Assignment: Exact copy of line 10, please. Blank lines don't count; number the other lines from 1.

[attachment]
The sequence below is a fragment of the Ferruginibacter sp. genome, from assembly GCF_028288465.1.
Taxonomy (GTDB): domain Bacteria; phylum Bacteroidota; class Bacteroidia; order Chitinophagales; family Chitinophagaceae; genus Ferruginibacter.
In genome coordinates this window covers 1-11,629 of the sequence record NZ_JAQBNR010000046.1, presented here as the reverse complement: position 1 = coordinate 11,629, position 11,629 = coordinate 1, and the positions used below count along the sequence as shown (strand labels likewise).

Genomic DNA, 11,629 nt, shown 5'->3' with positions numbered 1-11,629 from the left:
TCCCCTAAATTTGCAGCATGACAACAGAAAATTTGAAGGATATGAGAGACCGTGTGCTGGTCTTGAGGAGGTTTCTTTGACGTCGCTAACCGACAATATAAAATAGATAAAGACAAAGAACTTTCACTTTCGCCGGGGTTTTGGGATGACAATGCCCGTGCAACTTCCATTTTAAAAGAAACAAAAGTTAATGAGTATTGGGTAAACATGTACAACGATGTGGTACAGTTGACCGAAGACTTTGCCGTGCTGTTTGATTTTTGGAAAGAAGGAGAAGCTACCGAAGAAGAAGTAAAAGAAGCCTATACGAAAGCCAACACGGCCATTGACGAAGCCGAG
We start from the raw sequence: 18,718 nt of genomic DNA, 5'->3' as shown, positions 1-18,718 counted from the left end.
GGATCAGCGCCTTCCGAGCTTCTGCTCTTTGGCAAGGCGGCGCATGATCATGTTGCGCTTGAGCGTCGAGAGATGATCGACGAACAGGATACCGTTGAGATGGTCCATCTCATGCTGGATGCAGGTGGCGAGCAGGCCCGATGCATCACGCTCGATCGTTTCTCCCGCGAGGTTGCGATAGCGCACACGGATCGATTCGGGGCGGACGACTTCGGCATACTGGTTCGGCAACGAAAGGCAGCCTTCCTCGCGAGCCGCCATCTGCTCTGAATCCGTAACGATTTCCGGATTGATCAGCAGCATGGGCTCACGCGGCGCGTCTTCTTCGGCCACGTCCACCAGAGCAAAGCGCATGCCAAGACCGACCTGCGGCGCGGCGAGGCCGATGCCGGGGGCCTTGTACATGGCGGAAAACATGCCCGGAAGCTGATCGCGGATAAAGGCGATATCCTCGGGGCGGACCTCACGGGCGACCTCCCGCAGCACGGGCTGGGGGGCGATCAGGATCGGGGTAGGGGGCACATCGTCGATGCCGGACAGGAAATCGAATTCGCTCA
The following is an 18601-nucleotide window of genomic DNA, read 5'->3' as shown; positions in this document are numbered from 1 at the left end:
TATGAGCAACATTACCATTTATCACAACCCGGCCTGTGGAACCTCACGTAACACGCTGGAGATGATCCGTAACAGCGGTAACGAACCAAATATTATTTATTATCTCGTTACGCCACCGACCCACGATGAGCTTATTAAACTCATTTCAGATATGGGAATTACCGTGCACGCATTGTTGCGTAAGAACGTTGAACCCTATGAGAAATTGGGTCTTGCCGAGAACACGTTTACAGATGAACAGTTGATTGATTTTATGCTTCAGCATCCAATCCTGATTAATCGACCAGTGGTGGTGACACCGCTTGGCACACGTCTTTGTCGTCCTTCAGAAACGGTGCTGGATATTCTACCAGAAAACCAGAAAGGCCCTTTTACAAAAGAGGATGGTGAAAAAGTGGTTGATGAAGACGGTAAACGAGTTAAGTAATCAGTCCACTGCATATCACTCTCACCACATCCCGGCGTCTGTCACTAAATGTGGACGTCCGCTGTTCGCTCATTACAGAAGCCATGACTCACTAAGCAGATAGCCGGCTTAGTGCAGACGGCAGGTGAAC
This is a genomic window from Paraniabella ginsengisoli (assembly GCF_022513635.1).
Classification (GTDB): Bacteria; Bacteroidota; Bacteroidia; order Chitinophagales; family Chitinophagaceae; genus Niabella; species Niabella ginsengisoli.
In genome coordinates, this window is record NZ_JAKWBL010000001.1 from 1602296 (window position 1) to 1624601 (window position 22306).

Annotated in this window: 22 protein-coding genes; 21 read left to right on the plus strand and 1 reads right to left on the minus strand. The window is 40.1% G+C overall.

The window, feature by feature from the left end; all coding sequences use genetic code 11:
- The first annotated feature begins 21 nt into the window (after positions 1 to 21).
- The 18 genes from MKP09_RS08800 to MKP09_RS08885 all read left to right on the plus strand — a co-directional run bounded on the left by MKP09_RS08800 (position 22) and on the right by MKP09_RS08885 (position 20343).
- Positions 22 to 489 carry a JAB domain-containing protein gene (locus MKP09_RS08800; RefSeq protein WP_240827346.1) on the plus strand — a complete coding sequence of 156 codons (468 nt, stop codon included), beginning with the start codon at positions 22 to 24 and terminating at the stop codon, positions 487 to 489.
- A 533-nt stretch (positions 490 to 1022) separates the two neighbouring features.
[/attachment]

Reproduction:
This is a genomic window from Paraniabella ginsengisoli (assembly GCF_022513635.1).